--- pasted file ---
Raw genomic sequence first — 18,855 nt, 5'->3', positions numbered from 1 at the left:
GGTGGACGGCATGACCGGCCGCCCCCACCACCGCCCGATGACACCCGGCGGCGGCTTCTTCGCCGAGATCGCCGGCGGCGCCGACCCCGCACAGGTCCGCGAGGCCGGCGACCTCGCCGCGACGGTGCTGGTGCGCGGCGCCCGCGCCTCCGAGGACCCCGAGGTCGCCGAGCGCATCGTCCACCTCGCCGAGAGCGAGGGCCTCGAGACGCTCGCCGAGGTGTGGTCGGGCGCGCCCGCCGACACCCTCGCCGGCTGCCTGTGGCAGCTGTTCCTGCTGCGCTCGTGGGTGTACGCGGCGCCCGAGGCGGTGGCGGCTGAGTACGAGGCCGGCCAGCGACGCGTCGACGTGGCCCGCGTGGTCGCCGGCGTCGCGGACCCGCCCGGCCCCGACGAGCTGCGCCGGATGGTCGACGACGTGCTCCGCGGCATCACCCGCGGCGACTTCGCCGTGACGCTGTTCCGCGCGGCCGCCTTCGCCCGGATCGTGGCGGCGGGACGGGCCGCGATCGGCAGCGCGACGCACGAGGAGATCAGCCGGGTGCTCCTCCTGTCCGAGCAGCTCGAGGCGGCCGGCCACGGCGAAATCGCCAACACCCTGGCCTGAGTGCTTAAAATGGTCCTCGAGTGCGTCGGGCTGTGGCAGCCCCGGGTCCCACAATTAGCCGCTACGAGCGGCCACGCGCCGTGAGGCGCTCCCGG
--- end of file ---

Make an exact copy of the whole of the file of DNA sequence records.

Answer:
Raw genomic sequence first — 18,855 nt, 5'->3', positions numbered from 1 at the left:
GGTGGACGGCATGACCGGCCGCCCCCACCACCGCCCGATGACACCCGGCGGCGGCTTCTTCGCCGAGATCGCCGGCGGCGCCGACCCCGCACAGGTCCGCGAGGCCGGCGACCTCGCCGCGACGGTGCTGGTGCGCGGCGCCCGCGCCTCCGAGGACCCCGAGGTCGCCGAGCGCATCGTCCACCTCGCCGAGAGCGAGGGCCTCGAGACGCTCGCCGAGGTGTGGTCGGGCGCGCCCGCCGACACCCTCGCCGGCTGCCTGTGGCAGCTGTTCCTGCTGCGCTCGTGGGTGTACGCGGCGCCCGAGGCGGTGGCGGCTGAGTACGAGGCCGGCCAGCGACGCGTCGACGTGGCCCGCGTGGTCGCCGGCGTCGCGGACCCGCCCGGCCCCGACGAGCTGCGCCGGATGGTCGACGACGTGCTCCGCGGCATCACCCGCGGCGACTTCGCCGTGACGCTGTTCCGCGCGGCCGCCTTCGCCCGGATCGTGGCGGCGGGACGGGCCGCGATCGGCAGCGCGACGCACGAGGAGATCAGCCGGGTGCTCCTCCTGTCCGAGCAGCTCGAGGCGGCCGGCCACGGCGAAATCGCCAACACCCTGGCCTGAGTGCTTAAAATGGTCCTCGAGTGCGTCGGGCTGTGGCAGCCCCGGGTCCCACAATTAGCCGCTACGAGCGGCCACGCGCCGTGAGGCGCTCCCGG